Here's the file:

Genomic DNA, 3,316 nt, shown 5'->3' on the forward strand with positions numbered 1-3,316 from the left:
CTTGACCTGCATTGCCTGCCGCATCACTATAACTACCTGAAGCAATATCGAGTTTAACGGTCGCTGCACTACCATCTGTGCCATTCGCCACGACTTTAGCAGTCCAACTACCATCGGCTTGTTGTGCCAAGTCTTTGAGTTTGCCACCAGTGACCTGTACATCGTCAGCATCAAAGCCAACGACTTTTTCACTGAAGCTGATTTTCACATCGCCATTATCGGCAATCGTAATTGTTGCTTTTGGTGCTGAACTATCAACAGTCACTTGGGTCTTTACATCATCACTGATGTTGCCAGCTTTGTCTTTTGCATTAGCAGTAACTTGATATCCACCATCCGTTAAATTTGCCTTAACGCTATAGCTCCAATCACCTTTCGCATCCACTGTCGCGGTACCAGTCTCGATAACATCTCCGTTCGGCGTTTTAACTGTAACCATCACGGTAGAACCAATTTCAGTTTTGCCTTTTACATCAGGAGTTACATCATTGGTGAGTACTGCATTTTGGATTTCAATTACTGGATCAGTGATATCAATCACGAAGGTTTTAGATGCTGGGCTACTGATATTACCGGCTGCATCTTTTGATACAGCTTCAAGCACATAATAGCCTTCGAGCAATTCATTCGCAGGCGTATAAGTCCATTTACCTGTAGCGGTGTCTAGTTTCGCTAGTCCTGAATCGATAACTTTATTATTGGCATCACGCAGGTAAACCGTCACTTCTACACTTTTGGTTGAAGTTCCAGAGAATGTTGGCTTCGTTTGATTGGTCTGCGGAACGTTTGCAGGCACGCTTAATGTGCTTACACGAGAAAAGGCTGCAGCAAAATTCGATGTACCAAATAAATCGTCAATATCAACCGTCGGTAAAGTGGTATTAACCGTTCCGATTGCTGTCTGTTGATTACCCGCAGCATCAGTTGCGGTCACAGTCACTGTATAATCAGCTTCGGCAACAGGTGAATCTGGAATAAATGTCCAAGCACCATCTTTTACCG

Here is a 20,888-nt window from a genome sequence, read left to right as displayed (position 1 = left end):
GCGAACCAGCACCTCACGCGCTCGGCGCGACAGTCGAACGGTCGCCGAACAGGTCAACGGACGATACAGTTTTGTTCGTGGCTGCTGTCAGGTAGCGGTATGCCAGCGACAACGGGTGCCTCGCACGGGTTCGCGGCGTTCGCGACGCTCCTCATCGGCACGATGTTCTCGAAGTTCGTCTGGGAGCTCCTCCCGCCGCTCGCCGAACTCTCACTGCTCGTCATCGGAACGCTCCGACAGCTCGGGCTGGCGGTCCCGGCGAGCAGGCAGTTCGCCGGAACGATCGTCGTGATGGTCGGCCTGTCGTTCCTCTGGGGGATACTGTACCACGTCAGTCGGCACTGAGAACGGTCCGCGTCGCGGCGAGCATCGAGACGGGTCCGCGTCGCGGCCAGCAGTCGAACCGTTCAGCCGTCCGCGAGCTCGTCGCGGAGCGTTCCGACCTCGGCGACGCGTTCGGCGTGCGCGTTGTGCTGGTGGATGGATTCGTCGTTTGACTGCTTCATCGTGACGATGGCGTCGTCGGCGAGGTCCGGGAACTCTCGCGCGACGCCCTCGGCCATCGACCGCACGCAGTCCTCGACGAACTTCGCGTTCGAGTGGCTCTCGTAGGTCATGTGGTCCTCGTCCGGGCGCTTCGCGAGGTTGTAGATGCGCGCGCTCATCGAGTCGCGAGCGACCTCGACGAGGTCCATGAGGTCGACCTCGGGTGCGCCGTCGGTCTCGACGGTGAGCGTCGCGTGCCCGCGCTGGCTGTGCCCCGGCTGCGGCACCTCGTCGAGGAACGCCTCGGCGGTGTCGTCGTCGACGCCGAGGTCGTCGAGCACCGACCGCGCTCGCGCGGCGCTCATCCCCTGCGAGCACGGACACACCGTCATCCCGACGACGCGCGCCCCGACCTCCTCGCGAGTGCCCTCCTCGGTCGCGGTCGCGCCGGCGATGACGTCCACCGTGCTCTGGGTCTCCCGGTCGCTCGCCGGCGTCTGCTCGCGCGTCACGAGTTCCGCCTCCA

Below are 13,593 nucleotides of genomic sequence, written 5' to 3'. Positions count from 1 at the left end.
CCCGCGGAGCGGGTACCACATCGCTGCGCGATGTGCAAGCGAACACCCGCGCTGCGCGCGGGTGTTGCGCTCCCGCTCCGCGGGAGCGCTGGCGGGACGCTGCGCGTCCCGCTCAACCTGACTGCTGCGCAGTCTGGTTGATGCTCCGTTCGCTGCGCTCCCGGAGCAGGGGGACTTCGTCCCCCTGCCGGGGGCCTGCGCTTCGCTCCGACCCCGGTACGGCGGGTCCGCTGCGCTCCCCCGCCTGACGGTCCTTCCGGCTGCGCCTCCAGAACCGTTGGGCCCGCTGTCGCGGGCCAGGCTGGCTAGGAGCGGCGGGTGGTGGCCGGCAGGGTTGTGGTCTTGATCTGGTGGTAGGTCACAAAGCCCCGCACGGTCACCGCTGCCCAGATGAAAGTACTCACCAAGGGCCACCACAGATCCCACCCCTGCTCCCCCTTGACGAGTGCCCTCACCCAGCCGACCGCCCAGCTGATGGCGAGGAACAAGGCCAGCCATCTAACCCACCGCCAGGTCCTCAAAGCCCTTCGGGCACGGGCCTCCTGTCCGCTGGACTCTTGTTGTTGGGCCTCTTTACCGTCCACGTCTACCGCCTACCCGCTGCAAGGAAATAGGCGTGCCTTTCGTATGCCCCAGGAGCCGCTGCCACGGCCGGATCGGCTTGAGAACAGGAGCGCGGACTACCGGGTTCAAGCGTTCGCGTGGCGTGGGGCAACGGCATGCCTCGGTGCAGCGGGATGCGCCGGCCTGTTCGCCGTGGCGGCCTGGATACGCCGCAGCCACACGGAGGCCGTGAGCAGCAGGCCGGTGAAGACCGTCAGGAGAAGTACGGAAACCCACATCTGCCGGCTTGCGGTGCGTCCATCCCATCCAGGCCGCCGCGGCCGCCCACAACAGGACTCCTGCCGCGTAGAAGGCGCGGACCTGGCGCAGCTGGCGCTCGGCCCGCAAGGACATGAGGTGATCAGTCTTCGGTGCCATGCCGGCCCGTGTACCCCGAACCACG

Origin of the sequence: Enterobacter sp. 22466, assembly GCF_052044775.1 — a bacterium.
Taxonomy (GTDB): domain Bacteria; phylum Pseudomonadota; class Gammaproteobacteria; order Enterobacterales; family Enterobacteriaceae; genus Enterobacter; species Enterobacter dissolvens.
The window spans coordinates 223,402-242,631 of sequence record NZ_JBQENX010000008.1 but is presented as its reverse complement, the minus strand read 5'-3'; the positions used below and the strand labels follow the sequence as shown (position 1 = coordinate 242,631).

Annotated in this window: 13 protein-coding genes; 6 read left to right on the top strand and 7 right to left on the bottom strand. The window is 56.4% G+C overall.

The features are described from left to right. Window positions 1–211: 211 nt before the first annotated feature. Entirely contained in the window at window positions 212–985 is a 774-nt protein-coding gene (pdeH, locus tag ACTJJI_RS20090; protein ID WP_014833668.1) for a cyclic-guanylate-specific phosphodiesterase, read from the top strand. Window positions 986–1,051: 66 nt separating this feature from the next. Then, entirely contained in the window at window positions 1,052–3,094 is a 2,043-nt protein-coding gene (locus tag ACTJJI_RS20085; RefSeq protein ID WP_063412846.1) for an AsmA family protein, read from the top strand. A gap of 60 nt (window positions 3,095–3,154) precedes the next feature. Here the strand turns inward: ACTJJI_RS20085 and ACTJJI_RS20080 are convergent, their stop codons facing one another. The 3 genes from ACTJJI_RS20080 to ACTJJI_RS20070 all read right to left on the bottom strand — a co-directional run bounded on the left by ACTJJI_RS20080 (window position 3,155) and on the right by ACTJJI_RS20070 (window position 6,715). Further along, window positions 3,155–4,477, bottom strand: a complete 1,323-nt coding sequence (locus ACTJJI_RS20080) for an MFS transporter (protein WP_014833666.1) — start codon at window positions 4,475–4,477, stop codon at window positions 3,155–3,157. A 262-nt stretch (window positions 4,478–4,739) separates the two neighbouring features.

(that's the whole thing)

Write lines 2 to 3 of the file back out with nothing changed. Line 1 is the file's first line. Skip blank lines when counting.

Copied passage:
CTTGACCTGCATTGCCTGCCGCATCACTATAACTACCTGAAGCAATATCGAGTTTAACGGTCGCTGCACTACCATCTGTGCCATTCGCCACGACTTTAGCAGTCCAACTACCATCGGCTTGTTGTGCCAAGTCTTTGAGTTTGCCACCAGTGACCTGTACATCGTCAGCATCAAAGCCAACGACTTTTTCACTGAAGCTGATTTTCACATCGCCATTATCGGCAATCGTAATTGTTGCTTTTGGTGCTGAACTATCAACAGTCACTTGGGTCTTTACATCATCACTGATGTTGCCAGCTTTGTCTTTTGCATTAGCAGTAACTTGATATCCACCATCCGTTAAATTTGCCTTAACGCTATAGCTCCAATCACCTTTCGCATCCACTGTCGCGGTACCAGTCTCGATAACATCTCCGTTCGGCGTTTTAACTGTAACCATCACGGTAGAACCAATTTCAGTTTTGCCTTTTACATCAGGAGTTACATCATTGGTGAGTACTGCATTTTGGATTTCAATTACTGGATCAGTGATATCAATCACGAAGGTTTTAGATGCTGGGCTACTGATATTACCGGCTGCATCTTTTGATACAGCTTCAAGCACATAATAGCCTTCGAGCAATTCATTCGCAGGCGTATAAGTCCATTTACCTGTAGCGGTGTCTAGTTTCGCTAGTCCTGAATCGATAACTTTATTATTGGCATCACGCAGGTAAACCGTCACTTCTACACTTTTGGTTGAAGTTCCAGAGAATGTTGGCTTCGTTTGATTGGTCTGCGGAACGTTTGCAGGCACGCTTAATGTGCTTACACGAGAAAAGGCTGCAGCAAAATTCGATGTACCAAATAAATCGTCAATATCAACCGTCGGTAAAGTGGTATTAACCGTTCCGATTGCTGTCTGTTGATTACCCGCAGCATCAGTTGCGGTCACAGTCACTGTATAATCAGCTTCGGCAACAGGTGAATCTGGAATAAATGTCCAAGCACCATCTTTTACCG

Here is a 20,888-nt window from a genome sequence, read left to right as displayed (position 1 = left end):